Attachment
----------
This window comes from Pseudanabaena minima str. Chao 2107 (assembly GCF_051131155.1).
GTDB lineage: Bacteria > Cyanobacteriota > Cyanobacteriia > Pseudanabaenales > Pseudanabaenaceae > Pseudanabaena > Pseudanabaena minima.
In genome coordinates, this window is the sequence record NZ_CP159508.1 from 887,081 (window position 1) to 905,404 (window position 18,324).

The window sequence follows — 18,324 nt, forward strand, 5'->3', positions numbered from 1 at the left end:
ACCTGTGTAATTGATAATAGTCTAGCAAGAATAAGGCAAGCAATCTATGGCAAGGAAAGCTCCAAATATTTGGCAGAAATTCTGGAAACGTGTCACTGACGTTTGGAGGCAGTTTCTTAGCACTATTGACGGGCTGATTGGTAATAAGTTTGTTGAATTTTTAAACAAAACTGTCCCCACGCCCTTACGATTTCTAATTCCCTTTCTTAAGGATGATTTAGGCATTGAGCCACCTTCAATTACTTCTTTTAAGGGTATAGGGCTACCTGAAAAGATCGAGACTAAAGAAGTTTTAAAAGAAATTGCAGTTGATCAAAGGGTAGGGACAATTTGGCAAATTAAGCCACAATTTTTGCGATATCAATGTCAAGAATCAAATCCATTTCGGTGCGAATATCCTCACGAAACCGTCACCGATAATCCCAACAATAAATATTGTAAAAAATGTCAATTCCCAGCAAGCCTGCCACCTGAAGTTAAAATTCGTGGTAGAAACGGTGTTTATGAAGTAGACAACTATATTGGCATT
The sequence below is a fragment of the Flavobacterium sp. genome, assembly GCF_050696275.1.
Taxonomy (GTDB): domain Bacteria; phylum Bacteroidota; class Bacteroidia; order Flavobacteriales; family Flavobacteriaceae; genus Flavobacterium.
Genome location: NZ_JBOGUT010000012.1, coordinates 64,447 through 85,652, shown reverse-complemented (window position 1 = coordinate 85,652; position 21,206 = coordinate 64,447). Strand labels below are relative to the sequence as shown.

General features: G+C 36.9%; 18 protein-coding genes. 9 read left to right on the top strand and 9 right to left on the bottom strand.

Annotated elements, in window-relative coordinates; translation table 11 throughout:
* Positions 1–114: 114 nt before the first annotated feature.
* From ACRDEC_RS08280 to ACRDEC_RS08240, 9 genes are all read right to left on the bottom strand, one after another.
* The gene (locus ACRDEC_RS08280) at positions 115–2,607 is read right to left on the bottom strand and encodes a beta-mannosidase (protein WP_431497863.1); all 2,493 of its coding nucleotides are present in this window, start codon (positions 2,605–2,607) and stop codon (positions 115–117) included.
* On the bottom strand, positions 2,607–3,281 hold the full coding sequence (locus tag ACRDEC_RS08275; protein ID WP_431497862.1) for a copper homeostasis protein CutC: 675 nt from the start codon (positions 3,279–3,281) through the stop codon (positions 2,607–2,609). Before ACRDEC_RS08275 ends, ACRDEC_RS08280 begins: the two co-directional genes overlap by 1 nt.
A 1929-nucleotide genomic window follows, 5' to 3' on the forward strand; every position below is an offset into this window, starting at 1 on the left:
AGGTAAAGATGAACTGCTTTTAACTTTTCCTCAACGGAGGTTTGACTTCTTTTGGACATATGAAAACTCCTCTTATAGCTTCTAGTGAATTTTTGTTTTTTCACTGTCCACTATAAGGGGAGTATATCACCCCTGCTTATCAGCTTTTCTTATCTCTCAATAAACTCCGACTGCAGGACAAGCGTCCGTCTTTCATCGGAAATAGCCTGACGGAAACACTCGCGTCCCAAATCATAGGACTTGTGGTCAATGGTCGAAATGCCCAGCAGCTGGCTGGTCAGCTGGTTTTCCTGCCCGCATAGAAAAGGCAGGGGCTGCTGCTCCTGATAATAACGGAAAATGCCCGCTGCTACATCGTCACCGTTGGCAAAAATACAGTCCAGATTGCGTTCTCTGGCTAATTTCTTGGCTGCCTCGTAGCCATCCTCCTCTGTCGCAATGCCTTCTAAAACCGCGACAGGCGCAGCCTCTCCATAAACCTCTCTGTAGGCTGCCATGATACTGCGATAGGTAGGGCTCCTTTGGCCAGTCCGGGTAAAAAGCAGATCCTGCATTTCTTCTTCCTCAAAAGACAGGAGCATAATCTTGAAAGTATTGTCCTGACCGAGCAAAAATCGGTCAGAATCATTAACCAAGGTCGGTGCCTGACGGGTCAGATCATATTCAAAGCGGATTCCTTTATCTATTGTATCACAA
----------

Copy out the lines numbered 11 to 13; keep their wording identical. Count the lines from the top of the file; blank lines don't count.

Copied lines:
* Positions 1–114: 114 nt before the first annotated feature.
* From ACRDEC_RS08280 to ACRDEC_RS08240, 9 genes are all read right to left on the bottom strand, one after another.
* The gene (locus ACRDEC_RS08280) at positions 115–2,607 is read right to left on the bottom strand and encodes a beta-mannosidase (protein WP_431497863.1); all 2,493 of its coding nucleotides are present in this window, start codon (positions 2,605–2,607) and stop codon (positions 115–117) included.